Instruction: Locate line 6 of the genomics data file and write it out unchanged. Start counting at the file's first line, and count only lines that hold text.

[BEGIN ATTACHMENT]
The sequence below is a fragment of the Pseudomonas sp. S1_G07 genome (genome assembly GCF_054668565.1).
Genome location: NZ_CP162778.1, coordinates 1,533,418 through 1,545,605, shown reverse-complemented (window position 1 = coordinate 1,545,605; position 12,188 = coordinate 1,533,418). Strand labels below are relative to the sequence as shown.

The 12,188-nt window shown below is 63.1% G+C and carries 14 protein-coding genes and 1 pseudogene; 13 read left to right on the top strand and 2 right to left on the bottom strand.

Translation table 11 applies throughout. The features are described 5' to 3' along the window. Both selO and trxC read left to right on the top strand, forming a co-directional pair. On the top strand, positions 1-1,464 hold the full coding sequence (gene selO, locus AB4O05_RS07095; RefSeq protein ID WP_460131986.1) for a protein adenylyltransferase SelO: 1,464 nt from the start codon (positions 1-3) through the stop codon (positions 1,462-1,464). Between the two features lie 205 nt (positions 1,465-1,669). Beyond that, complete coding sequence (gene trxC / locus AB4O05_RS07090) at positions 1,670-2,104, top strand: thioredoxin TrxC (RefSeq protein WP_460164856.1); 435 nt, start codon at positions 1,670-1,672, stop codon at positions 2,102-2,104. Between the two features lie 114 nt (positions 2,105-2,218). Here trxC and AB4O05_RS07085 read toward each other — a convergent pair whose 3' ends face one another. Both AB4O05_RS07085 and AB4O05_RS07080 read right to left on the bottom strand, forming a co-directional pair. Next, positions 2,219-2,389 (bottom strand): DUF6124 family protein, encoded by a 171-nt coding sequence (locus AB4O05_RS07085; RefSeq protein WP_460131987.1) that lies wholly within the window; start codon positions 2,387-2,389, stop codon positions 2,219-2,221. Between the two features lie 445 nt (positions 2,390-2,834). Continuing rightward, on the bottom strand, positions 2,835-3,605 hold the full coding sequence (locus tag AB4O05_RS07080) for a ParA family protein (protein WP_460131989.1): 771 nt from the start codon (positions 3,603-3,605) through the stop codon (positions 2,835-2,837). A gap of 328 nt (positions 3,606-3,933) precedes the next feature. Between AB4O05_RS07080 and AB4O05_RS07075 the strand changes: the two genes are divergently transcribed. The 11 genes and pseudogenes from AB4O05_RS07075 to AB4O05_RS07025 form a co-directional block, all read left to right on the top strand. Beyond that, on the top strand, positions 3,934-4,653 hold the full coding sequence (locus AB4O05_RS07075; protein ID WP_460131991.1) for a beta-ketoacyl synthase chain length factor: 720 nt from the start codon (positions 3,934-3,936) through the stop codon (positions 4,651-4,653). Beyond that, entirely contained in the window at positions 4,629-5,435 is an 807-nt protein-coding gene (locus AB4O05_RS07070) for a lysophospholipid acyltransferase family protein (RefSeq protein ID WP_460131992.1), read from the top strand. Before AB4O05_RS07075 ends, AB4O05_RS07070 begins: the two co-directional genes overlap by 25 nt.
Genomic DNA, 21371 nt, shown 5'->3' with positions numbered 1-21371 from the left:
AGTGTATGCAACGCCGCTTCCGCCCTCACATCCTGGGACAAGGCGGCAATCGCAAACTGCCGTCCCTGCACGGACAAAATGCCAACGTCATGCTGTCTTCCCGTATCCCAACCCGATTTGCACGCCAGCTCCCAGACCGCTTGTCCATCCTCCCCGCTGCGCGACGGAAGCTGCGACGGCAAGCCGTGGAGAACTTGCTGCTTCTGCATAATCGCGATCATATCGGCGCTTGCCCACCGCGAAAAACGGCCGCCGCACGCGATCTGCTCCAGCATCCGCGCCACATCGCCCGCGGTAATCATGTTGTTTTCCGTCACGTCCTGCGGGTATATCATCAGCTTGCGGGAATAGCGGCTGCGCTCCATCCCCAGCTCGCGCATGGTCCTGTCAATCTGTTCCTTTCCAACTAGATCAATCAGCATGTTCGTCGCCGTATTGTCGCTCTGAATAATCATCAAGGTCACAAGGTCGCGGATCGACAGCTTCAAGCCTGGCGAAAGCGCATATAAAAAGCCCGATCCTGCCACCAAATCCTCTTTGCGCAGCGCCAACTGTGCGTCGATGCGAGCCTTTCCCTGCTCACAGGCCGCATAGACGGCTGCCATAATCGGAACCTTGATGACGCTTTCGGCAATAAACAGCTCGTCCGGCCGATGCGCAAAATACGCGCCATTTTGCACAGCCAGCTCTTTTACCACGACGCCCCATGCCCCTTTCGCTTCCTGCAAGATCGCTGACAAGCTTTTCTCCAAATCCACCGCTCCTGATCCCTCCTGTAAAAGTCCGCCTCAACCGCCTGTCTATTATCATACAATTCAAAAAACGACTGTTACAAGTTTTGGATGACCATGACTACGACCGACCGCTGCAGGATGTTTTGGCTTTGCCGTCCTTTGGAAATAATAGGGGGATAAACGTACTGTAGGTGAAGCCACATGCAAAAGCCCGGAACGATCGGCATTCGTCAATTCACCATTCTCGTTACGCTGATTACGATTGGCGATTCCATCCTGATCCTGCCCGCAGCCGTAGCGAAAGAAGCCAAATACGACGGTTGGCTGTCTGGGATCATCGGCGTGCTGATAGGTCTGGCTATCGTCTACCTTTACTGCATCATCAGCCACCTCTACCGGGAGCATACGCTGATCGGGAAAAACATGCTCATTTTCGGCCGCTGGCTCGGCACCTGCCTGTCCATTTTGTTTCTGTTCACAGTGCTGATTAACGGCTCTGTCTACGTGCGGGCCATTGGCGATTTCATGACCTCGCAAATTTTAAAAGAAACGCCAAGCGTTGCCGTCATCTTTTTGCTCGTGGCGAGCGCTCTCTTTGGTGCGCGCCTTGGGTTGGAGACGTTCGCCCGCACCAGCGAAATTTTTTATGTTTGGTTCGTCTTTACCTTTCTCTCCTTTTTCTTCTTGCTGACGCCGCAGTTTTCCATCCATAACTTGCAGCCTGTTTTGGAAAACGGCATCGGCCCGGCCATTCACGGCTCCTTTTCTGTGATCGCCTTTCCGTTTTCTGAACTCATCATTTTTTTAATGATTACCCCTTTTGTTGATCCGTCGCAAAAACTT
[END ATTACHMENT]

AGTGTATGCAACGCCGCTTCCGCCCTCACATCCTGGGACAAGGCGGCAATCGCAAACTGCCGTCCCTGCACGGACAAAATGCCAACGTCATGCTGTCTTCCCGTATCCCAACCCGATTTGCACGCCAGCTCCCAGACCGCTTGTCCATCCTCCCCGCTGCGCGACGGAAGCTGCGACGGCAAGCCGTGGAGAACTTGCTGCTTCTGCATAATCGCGATCATATCGGCGCTTGCCCACCGCGAAAAACGGCCGCCGCACGCGATCTGCTCCAGCATCCGCGCCACATCGCCCGCGGTAATCATGTTGTTTTCCGTCACGTCCTGCGGGTATATCATCAGCTTGCGGGAATAGCGGCTGCGCTCCATCCCCAGCTCGCGCATGGTCCTGTCAATCTGTTCCTTTCCAACTAGATCAATCAGCATGTTCGTCGCCGTATTGTCGCTCTGAATAATCATCAAGGTCACAAGGTCGCGGATCGACAGCTTCAAGCCTGGCGAAAGCGCATATAAAAAGCCCGATCCTGCCACCAAATCCTCTTTGCGCAGCGCCAACTGTGCGTCGATGCGAGCCTTTCCCTGCTCACAGGCCGCATAGACGGCTGCCATAATCGGAACCTTGATGACGCTTTCGGCAATAAACAGCTCGTCCGGCCGATGCGCAAAATACGCGCCATTTTGCACAGCCAGCTCTTTTACCACGACGCCCCATGCCCCTTTCGCTTCCTGCAAGATCGCTGACAAGCTTTTCTCCAAATCCACCGCTCCTGATCCCTCCTGTAAAAGTCCGCCTCAACCGCCTGTCTATTATCATACAATTCAAAAAACGACTGTTACAAGTTTTGGATGACCATGACTACGACCGACCGCTGCAGGATGTTTTGGCTTTGCCGTCCTTTGGAAATAATAGGGGGATAAACGTACTGTAGGTGAAGCCACATGCAAAAGCCCGGAACGATCGGCATTCGTCAATTCACCATTCTCGTTACGCTGATTACGATTGGCGATTCCATCCTGATCCTGCCCGCAGCCGTAGCGAAAGAAGCCAAATACGACGGTTGGCTGTCTGGGATCATCGGCGTGCTGATAGGTCTGGCTATCGTCTACCTTTACTGCATCATCAGCCACCTCTACCGGGAGCATACGCTGATCGGGAAAAACATGCTCATTTTCGGCCGCTGGCTCGGCACCTGCCTGTCCATTTTGTTTCTGTTCACAGTGCTGATTAACGGCTCTGTCTACGTGCGGGCCATTGGCGATTTCATGACCTCGCAAATTTTAAAAGAAACGCCAAGCGTTGCCGTCATCTTTTTGCTCGTGGCGAGCGCTCTCTTTGGTGCGCGCCTTGGGTTGGAGACGTTCGCCCGCACCAGCGAAATTTTTTATGTTTGGTTCGTCTTTACCTTTCTCTCCTTTTTCTTCTTGCTGACGCCGCAGTTTTCCATCCATAACTTGCAGCCTGTTTTGGAAAACGGCATCGGCCCGGCCATTCACGGCTCCTTTTCTGTGATCGCCTTTCCGTTTTCTGAACTCATCATTTTTTTAATGATTACCCCTTTTGTTGATCCGTCGCAAAAACTT